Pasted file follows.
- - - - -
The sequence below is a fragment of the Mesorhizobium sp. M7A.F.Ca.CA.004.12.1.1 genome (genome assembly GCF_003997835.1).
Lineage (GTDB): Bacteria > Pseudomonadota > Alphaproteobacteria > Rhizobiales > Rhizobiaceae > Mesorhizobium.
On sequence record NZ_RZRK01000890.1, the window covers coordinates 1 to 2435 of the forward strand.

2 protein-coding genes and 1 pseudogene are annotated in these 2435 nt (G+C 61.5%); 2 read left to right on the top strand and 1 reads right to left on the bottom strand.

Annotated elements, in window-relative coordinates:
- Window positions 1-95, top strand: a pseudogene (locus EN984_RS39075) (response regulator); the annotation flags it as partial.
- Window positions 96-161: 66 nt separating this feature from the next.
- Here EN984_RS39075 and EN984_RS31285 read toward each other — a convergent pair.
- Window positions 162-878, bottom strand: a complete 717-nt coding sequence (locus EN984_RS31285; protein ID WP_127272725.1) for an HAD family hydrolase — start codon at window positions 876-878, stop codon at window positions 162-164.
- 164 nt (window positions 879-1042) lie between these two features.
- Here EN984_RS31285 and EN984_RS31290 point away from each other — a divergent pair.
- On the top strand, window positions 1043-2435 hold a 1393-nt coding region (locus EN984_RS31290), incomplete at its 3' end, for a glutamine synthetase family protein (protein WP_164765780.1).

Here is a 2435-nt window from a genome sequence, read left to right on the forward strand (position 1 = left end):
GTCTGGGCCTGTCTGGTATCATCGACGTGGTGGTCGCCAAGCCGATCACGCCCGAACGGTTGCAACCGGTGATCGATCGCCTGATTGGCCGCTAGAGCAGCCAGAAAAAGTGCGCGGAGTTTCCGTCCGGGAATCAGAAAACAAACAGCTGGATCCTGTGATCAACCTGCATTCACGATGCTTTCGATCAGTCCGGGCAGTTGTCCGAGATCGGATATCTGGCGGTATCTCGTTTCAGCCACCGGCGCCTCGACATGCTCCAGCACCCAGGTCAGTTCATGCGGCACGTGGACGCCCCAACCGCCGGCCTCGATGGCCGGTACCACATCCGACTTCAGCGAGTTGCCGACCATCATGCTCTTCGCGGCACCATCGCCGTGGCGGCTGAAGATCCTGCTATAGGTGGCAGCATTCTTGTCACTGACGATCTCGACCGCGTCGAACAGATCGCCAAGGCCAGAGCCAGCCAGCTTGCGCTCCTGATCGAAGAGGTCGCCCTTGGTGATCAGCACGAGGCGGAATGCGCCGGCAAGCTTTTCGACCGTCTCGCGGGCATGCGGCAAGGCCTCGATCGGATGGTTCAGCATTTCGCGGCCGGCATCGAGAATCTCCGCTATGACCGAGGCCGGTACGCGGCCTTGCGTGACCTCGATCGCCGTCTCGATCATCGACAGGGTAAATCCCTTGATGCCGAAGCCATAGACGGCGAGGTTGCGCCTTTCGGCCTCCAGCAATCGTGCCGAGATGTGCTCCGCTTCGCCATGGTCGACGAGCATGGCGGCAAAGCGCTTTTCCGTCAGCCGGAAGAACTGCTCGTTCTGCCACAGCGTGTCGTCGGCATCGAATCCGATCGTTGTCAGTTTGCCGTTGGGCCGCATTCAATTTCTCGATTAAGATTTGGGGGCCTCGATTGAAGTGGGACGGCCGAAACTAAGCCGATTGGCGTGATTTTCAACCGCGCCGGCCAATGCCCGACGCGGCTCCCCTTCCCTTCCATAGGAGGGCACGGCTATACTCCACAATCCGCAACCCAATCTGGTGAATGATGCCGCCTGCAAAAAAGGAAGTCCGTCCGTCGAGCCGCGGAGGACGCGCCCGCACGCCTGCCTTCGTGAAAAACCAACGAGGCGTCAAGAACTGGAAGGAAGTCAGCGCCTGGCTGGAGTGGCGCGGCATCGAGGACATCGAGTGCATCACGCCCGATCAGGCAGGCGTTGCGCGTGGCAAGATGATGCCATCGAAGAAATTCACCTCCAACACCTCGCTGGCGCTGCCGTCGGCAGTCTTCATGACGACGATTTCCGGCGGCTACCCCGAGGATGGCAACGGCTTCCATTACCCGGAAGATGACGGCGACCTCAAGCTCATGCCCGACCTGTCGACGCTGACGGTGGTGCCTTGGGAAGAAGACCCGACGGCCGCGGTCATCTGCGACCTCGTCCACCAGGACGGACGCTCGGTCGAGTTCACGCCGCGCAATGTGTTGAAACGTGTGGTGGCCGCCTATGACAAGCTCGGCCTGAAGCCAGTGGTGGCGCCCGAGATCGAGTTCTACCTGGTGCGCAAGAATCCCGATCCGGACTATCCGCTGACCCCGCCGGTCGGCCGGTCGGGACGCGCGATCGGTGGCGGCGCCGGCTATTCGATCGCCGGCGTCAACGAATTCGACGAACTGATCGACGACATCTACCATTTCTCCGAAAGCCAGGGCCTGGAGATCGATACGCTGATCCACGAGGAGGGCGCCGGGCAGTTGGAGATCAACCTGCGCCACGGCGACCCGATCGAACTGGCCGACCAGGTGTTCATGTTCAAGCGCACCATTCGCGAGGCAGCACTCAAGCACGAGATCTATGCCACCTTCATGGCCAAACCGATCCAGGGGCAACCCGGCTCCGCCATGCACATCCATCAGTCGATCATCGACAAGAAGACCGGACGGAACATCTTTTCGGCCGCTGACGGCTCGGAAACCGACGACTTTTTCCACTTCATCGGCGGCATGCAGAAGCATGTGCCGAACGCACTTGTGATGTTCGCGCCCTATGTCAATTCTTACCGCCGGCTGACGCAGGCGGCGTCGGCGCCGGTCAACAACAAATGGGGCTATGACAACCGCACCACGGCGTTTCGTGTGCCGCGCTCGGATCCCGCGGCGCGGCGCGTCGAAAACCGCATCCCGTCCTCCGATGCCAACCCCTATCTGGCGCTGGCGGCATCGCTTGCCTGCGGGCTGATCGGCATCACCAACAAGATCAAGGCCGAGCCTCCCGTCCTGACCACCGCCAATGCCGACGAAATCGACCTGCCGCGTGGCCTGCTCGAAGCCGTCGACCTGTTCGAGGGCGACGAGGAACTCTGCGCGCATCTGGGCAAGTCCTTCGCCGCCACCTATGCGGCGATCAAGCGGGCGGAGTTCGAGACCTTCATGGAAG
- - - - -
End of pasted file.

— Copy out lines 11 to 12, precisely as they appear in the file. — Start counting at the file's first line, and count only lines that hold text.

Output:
- Here EN984_RS31285 and EN984_RS31290 point away from each other — a divergent pair.
- On the top strand, window positions 1043-2435 hold a 1393-nt coding region (locus EN984_RS31290), incomplete at its 3' end, for a glutamine synthetase family protein (protein WP_164765780.1).